that they did not always feel comfortable doing so; for this student it was a
question of learning to do this both with teachers and support services:
You have to learn that your teacher is there to help and that you can ask
for help
(female student)
Outcomes/implications for policy and practice:
There is a need to ensure that lecturers and students have the same expectations
about learning relationships. Ground rules are helpful and are best negotiated to
ensure that both groups have matching expectations.
Blended learning – how do you maintain a relationship with students during the
virtual aspects of teaching?
Distance Learning – how do you create and maintain a two-way relationship with
students who are learning at a distance?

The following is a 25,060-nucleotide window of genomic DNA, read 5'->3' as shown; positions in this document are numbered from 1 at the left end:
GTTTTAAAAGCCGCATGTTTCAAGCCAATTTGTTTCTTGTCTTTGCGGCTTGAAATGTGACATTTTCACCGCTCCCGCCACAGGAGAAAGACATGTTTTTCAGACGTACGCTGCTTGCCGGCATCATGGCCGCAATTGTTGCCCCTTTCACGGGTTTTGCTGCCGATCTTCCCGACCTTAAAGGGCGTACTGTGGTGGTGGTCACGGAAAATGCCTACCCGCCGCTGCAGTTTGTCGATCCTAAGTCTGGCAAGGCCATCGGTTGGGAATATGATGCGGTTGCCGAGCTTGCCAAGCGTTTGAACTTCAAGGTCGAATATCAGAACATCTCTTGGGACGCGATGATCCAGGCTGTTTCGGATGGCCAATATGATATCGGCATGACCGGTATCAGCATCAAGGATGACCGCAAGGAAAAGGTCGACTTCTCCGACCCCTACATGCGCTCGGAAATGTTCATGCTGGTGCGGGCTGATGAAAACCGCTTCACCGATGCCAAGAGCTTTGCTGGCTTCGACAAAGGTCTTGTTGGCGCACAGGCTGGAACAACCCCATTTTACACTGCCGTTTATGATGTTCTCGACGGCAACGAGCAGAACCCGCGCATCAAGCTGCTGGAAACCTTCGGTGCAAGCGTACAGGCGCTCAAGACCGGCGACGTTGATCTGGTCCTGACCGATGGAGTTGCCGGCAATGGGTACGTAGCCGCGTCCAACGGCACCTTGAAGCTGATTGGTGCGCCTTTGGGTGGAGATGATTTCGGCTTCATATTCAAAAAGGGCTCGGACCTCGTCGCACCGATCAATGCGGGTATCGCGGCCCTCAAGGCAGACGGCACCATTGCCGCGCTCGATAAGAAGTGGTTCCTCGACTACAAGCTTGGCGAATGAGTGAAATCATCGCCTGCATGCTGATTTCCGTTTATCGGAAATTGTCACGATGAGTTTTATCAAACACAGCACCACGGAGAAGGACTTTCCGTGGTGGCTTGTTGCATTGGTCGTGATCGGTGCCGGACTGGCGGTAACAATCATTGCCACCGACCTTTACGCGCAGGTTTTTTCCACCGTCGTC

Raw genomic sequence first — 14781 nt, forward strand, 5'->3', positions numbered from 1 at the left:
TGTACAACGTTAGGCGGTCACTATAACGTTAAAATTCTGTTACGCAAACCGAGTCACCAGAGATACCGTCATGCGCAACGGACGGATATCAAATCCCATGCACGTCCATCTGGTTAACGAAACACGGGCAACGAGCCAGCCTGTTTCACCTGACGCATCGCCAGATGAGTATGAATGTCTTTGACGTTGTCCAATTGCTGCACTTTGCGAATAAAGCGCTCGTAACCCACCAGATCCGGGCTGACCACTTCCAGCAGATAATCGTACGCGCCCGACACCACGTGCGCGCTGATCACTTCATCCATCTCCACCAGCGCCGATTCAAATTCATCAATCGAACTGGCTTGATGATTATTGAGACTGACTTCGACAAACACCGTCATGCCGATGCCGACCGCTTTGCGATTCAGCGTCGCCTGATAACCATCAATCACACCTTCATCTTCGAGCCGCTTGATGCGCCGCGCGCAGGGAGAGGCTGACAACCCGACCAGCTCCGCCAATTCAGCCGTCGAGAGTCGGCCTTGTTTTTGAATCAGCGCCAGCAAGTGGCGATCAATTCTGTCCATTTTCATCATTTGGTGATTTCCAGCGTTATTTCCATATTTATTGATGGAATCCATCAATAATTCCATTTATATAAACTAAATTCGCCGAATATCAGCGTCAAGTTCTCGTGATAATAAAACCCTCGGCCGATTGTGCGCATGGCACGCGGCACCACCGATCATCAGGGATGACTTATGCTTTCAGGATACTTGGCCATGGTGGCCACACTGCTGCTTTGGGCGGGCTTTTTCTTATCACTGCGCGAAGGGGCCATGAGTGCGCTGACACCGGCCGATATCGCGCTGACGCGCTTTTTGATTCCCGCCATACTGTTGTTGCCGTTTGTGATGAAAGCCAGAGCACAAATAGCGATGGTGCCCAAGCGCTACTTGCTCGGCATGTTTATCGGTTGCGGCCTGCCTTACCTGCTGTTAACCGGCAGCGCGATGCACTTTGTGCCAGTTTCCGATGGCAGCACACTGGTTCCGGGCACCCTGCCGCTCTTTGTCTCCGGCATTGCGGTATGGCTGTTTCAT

As respect is important to students, how do we show and enhance the ways in
which lecturers demonstrate respect toward students?
o How do we maintain the above in large group teaching environment?
As students value their relationship with the institution, how do we ensure all
aspect of university life encourage two-way, respectful interactions?
How is a student charter helpful?
Other comments
How do we create the opportunity for lecturers to relationship build with students in
a financial climate that is pushing towards larger class teaching? – it is easier to know
the names and circumstances of 30 students but impossible to know this about 300
Cureton, D., & Cousin, G. (2012). Consensus Oriented Research Approach: Reflexive
Co-Enquiry with Students.
ECU/HEA (2008) Ethnicity, Gender and Degree Attainment Project: Final Report
Gender_Degree_Attainment_report_Jan08.pdf (accessed September 17, 2009
Soocoomarnee, P., Adefila, A., Cureton, D., & Sekhon, J. (2011). Creating a Safe
Environment for Disparity in Attainment Research to Take Place, Promoting Inclusive
Change: addressing equity and success for BME students in higher education
Conference - Monday 4 July, 2011, University of Greenwich